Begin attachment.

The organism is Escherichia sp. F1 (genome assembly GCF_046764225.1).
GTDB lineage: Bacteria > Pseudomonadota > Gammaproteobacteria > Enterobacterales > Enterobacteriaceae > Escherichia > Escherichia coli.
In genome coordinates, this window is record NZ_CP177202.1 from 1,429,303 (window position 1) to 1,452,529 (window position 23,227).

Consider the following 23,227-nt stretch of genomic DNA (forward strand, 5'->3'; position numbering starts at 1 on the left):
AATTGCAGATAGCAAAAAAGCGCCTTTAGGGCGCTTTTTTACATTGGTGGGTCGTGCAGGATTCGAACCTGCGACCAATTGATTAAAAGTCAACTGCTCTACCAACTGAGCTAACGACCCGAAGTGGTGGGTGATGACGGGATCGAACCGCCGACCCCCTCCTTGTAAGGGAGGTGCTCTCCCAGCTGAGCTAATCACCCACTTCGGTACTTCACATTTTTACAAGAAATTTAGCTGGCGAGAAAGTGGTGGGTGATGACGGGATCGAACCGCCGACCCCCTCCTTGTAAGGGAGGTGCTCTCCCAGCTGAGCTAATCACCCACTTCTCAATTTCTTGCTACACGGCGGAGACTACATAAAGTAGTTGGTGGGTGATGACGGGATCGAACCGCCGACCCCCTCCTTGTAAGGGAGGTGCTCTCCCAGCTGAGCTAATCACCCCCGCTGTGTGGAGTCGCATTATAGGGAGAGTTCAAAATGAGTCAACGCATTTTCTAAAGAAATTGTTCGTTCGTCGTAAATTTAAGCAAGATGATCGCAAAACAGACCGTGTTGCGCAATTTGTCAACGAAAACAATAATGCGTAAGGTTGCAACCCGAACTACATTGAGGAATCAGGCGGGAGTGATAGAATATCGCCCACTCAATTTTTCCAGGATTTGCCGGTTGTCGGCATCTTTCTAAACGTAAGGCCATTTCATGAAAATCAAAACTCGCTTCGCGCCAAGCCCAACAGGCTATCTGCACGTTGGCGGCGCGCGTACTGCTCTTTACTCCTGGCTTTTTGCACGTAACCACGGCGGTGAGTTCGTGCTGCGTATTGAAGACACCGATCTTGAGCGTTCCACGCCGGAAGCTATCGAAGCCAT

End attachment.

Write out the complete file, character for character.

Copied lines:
The organism is Escherichia sp. F1 (genome assembly GCF_046764225.1).
GTDB lineage: Bacteria > Pseudomonadota > Gammaproteobacteria > Enterobacterales > Enterobacteriaceae > Escherichia > Escherichia coli.
In genome coordinates, this window is record NZ_CP177202.1 from 1,429,303 (window position 1) to 1,452,529 (window position 23,227).

Consider the following 23,227-nt stretch of genomic DNA (forward strand, 5'->3'; position numbering starts at 1 on the left):
AATTGCAGATAGCAAAAAAGCGCCTTTAGGGCGCTTTTTTACATTGGTGGGTCGTGCAGGATTCGAACCTGCGACCAATTGATTAAAAGTCAACTGCTCTACCAACTGAGCTAACGACCCGAAGTGGTGGGTGATGACGGGATCGAACCGCCGACCCCCTCCTTGTAAGGGAGGTGCTCTCCCAGCTGAGCTAATCACCCACTTCGGTACTTCACATTTTTACAAGAAATTTAGCTGGCGAGAAAGTGGTGGGTGATGACGGGATCGAACCGCCGACCCCCTCCTTGTAAGGGAGGTGCTCTCCCAGCTGAGCTAATCACCCACTTCTCAATTTCTTGCTACACGGCGGAGACTACATAAAGTAGTTGGTGGGTGATGACGGGATCGAACCGCCGACCCCCTCCTTGTAAGGGAGGTGCTCTCCCAGCTGAGCTAATCACCCCCGCTGTGTGGAGTCGCATTATAGGGAGAGTTCAAAATGAGTCAACGCATTTTCTAAAGAAATTGTTCGTTCGTCGTAAATTTAAGCAAGATGATCGCAAAACAGACCGTGTTGCGCAATTTGTCAACGAAAACAATAATGCGTAAGGTTGCAACCCGAACTACATTGAGGAATCAGGCGGGAGTGATAGAATATCGCCCACTCAATTTTTCCAGGATTTGCCGGTTGTCGGCATCTTTCTAAACGTAAGGCCATTTCATGAAAATCAAAACTCGCTTCGCGCCAAGCCCAACAGGCTATCTGCACGTTGGCGGCGCGCGTACTGCTCTTTACTCCTGGCTTTTTGCACGTAACCACGGCGGTGAGTTCGTGCTGCGTATTGAAGACACCGATCTTGAGCGTTCCACGCCGGAAGCTATCGAAGCCAT